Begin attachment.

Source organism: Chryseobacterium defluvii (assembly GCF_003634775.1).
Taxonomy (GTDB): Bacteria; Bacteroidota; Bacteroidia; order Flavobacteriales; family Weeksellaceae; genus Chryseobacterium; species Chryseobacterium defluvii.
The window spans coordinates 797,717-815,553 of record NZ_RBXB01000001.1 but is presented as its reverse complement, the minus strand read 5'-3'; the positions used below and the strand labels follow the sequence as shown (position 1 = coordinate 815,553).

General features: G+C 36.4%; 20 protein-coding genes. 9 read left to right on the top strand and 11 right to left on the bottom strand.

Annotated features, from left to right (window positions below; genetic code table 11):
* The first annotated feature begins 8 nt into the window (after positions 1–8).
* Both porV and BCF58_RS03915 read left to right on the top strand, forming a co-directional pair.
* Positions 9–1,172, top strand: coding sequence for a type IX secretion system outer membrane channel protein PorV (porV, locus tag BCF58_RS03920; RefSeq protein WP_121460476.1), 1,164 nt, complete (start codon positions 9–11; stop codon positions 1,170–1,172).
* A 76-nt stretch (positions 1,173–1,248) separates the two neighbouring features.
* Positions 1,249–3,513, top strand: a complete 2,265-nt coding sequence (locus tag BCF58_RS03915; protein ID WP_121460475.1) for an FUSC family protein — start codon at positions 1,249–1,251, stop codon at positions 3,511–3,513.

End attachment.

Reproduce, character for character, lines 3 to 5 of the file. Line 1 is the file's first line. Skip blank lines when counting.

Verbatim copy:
The window spans coordinates 797,717-815,553 of record NZ_RBXB01000001.1 but is presented as its reverse complement, the minus strand read 5'-3'; the positions used below and the strand labels follow the sequence as shown (position 1 = coordinate 815,553).

General features: G+C 36.4%; 20 protein-coding genes. 9 read left to right on the top strand and 11 right to left on the bottom strand.

Annotated features, from left to right (window positions below; genetic code table 11):